Clowns. Hollow needles. Pension schemes. My elevator allergy. The thought of my head in a shoulder grip in a screaming playground.
I’m worried that I’m not destroying enough memories. Scared I’m swallowing other people’s illnesses.
Falling on my teeth. The lonely sound of breaking blood.
I want to know why sometimes I lie in bed like a snapped branch. Gasp for breath for seconds on end between two worlds.
Softly, I speak of the fear of losing someone. Maybe only the moon knows what it’s like to be seen in another’s light.
The answer sounds like the revolving grind of planets.Translation by Willem Groenewegen
A House of Air / Een huis van lucht
This is the air in which we live.
We are lodged in the air
of musty tent-cloth
and misty morning grass.
The air of a worn mattress
or damp cardboard (and our dog is wet).
We smell concrete air, herbal air,
nursing home air filled with farts and cabbage,
We stumble through
thunder air and rainy air.
And the air of midges, right! Air of midges!
Whirlwinds, fog banks, smoke screens.
Grey air of old iron and fine dust.
And dark air massed together.
Air of the rage of windy days,
it blows us apart like autumn leaves.
We were bored to silence
in the talkative air among passers-by,
their perfumed airs,
their lamented sighs.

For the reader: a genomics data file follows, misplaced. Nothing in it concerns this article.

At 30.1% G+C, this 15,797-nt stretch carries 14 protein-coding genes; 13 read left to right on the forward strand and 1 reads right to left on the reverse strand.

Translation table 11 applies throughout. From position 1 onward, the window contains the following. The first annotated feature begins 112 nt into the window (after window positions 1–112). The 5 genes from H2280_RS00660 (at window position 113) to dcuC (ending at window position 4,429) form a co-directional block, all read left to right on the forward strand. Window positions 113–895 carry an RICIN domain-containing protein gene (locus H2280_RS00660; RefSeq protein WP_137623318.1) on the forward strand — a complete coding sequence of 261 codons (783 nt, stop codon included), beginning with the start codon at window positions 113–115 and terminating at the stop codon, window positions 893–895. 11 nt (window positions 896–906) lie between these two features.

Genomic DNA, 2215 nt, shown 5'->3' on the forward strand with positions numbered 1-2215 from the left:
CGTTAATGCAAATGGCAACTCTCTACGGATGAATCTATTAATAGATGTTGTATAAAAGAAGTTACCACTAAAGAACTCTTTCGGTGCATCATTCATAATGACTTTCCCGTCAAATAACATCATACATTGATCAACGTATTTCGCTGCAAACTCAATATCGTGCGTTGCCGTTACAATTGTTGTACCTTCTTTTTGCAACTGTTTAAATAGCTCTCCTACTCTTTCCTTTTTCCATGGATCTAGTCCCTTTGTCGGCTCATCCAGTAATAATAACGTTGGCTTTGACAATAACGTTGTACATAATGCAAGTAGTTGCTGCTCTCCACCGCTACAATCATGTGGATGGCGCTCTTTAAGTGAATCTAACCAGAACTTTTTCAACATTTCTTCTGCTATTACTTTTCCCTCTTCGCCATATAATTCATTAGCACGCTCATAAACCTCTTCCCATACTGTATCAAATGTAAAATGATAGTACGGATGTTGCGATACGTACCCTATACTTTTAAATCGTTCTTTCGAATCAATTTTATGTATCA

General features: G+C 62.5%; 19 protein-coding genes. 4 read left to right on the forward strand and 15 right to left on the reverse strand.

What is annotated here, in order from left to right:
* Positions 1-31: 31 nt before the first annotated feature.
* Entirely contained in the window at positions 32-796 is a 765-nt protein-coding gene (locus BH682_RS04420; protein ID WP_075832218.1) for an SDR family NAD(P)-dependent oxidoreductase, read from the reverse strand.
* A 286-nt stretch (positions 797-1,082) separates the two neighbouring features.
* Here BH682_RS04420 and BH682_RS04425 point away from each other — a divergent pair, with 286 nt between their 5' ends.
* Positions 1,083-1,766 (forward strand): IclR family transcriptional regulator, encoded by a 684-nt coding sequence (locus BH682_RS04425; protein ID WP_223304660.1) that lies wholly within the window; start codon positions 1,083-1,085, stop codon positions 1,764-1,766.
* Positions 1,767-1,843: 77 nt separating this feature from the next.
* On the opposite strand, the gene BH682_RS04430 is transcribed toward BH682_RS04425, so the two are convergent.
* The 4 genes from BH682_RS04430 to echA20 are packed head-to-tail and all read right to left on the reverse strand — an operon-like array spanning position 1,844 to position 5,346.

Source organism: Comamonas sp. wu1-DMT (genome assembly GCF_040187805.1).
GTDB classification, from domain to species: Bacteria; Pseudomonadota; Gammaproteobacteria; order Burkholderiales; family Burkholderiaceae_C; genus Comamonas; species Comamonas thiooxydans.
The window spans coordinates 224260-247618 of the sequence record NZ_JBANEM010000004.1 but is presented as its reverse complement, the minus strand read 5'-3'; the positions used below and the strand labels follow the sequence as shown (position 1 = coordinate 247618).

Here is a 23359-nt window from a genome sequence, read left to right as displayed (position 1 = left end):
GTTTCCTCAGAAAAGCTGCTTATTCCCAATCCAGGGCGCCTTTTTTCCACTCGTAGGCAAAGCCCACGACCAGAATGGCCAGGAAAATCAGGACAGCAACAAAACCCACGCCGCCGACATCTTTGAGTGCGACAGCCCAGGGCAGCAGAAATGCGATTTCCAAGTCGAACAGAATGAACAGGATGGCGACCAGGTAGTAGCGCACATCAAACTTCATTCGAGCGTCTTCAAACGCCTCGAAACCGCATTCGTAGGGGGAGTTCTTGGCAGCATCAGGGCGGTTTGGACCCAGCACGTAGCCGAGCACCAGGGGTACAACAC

Air that two lovers
breathed in and out of each other’s mouths or
the sticky air between the lovemaking bodies of two or more people.
The embracing air.
car tyre air,
exhaust fume air,
Sometimes the air catches fire in our lungs.
Then we become
air in the head
of imagined air,
Our final breath of air
is groaning air.
Our roaming wander air.
With our coat full of holes we catch the melancholy air
from air balloons breathing out
imported from a desolate homeland,
mail order air,
We wait like chicks in the air
of hot air blowers over shop doors.
The air of stovepipes and cooker hoods.
Ventilator air in stinky summers.
Air from metro vents on which we grill ourselves like sausages.
Begged air in paper cups.
Stale-smelling second-hand air.
Discarded air is what we possess.
Our nose is our dog.
We wait for cooking air.
Cooking air! O, cooking air!
With knife and fork drawn
we stand guard
by cellar holes and doors ajar.
We sniffle, slobber, smack our lips:
The early bakery’s dough air brings water to our mouths!
The air of beef butchers and Chinese duck lacquers!
Screechy funfair air,
icing-sugared donut air,
warm candy waffle air.
We fill our bellies
with roasted air and fried air.
Together with a cup of hot coffee air.
Long live reheated air!
Our cheeks glow with so much aroma.
“We are so skinny, madam, sir.”
the air like wet newspaper,
the adamantly lying air,
blue-teared air. Perforated air.
We are the true measurers of clouds.
The air in which we live
is free air,
the air of nothingness.
Air is what we will become.Translation by Willem Groenewegen